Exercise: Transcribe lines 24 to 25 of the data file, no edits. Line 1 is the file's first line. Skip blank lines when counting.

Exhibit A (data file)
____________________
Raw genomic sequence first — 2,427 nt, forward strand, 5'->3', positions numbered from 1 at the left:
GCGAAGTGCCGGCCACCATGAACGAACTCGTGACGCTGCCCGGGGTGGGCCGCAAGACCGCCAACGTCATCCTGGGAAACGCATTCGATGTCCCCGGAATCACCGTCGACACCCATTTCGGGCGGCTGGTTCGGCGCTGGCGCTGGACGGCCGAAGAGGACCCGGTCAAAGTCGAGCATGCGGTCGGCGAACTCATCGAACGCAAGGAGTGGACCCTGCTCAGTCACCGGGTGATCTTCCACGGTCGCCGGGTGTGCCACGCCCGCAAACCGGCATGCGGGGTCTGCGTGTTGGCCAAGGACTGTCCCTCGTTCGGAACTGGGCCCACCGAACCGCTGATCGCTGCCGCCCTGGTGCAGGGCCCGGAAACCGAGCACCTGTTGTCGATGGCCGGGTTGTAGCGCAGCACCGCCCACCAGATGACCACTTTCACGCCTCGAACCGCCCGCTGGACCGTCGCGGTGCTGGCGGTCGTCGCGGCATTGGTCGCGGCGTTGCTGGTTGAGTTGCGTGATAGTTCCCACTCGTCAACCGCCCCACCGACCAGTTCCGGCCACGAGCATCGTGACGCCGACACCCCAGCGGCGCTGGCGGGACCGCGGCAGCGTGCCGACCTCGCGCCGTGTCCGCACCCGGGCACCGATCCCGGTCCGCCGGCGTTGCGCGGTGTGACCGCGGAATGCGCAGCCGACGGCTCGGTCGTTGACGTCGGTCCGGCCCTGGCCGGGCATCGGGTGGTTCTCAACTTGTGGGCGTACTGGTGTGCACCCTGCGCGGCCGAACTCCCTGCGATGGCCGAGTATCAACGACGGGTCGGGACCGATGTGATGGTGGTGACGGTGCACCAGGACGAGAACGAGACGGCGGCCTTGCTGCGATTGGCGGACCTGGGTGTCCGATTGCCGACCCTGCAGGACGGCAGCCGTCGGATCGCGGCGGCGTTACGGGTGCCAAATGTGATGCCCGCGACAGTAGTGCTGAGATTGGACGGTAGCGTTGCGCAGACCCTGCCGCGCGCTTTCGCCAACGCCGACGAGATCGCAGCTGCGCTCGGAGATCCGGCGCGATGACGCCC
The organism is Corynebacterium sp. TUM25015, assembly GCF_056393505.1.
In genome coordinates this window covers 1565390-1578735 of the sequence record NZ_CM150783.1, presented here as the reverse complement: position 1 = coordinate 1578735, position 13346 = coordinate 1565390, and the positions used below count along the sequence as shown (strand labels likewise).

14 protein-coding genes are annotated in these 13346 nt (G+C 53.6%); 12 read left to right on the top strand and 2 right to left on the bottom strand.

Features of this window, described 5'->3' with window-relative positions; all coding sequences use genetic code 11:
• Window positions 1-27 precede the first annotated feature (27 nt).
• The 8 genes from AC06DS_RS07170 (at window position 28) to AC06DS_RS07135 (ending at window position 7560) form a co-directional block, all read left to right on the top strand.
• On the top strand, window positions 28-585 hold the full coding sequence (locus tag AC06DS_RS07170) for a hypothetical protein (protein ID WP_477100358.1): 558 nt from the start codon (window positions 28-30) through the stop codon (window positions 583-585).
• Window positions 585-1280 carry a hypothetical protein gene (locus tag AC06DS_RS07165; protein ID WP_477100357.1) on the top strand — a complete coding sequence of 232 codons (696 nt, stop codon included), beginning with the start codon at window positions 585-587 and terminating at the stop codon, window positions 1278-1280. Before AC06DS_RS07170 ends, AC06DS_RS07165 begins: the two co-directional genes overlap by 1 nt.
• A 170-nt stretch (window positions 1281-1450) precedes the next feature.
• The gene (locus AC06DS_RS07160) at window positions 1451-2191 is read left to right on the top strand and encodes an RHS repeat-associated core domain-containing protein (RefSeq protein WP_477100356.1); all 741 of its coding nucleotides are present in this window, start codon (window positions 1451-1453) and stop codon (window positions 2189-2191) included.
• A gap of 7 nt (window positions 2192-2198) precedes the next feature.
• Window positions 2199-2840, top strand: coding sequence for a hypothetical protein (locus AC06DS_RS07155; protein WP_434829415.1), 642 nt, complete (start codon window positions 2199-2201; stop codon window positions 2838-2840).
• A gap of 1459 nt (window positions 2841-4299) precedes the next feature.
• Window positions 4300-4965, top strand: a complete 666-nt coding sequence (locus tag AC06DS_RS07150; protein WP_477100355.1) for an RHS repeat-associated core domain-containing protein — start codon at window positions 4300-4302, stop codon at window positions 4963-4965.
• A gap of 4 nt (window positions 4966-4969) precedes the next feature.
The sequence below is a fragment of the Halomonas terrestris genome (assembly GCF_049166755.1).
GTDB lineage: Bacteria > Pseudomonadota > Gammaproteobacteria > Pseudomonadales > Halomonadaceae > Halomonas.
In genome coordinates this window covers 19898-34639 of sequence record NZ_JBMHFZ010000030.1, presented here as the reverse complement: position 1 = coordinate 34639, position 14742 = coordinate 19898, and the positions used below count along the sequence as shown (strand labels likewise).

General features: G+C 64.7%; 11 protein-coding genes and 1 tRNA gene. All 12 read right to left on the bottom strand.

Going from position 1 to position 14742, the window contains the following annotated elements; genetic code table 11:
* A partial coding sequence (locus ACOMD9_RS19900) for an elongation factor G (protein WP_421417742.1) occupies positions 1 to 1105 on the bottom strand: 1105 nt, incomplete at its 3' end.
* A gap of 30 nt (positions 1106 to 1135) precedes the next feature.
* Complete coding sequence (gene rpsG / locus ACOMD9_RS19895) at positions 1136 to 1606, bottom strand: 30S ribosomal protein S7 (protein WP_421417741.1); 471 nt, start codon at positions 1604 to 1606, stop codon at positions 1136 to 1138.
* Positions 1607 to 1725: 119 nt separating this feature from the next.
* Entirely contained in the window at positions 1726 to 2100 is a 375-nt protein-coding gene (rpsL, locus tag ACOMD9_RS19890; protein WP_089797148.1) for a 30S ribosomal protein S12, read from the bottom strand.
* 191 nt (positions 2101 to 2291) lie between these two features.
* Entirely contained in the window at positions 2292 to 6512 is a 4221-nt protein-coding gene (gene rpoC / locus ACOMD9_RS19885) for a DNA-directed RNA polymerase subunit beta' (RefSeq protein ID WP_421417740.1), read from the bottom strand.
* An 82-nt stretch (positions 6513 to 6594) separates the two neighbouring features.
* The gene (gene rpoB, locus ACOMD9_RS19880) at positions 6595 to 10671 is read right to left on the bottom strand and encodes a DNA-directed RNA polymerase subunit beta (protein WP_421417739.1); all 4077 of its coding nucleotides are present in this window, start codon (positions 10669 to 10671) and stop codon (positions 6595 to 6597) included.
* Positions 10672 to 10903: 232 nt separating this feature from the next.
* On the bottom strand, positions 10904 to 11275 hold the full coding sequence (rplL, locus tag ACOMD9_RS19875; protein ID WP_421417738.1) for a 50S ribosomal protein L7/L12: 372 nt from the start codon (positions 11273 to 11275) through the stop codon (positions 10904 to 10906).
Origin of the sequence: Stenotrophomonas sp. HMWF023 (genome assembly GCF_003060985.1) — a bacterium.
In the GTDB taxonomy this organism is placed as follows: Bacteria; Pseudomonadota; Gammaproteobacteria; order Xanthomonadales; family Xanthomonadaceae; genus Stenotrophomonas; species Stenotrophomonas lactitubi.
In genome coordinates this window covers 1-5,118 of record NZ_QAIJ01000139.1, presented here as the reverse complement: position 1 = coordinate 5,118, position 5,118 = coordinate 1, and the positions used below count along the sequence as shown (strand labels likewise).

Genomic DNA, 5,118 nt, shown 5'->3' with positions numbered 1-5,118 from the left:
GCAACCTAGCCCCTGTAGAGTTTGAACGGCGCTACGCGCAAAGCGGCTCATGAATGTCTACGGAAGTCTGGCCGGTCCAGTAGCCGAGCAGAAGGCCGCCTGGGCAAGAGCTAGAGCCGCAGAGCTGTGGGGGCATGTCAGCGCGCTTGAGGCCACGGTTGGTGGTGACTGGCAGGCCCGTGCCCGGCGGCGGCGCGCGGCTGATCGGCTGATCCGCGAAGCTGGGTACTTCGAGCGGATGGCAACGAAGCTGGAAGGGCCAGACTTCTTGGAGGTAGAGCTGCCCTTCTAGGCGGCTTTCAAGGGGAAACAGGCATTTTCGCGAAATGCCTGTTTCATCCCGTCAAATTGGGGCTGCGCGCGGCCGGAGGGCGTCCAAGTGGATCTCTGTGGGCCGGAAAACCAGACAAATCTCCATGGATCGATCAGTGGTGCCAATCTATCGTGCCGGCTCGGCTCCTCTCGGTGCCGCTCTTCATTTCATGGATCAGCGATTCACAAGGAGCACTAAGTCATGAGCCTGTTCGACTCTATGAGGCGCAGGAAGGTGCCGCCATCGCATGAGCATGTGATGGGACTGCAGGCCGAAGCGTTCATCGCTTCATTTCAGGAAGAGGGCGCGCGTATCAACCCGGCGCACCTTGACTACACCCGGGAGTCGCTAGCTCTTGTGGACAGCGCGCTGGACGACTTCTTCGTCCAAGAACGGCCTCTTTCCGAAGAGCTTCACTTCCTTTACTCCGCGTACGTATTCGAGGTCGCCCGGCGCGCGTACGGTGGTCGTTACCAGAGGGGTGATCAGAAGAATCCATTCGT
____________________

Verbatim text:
* A gap of 30 nt (positions 1106 to 1135) precedes the next feature.
* Complete coding sequence (gene rpsG / locus ACOMD9_RS19895) at positions 1136 to 1606, bottom strand: 30S ribosomal protein S7 (protein WP_421417741.1); 471 nt, start codon at positions 1604 to 1606, stop codon at positions 1136 to 1138.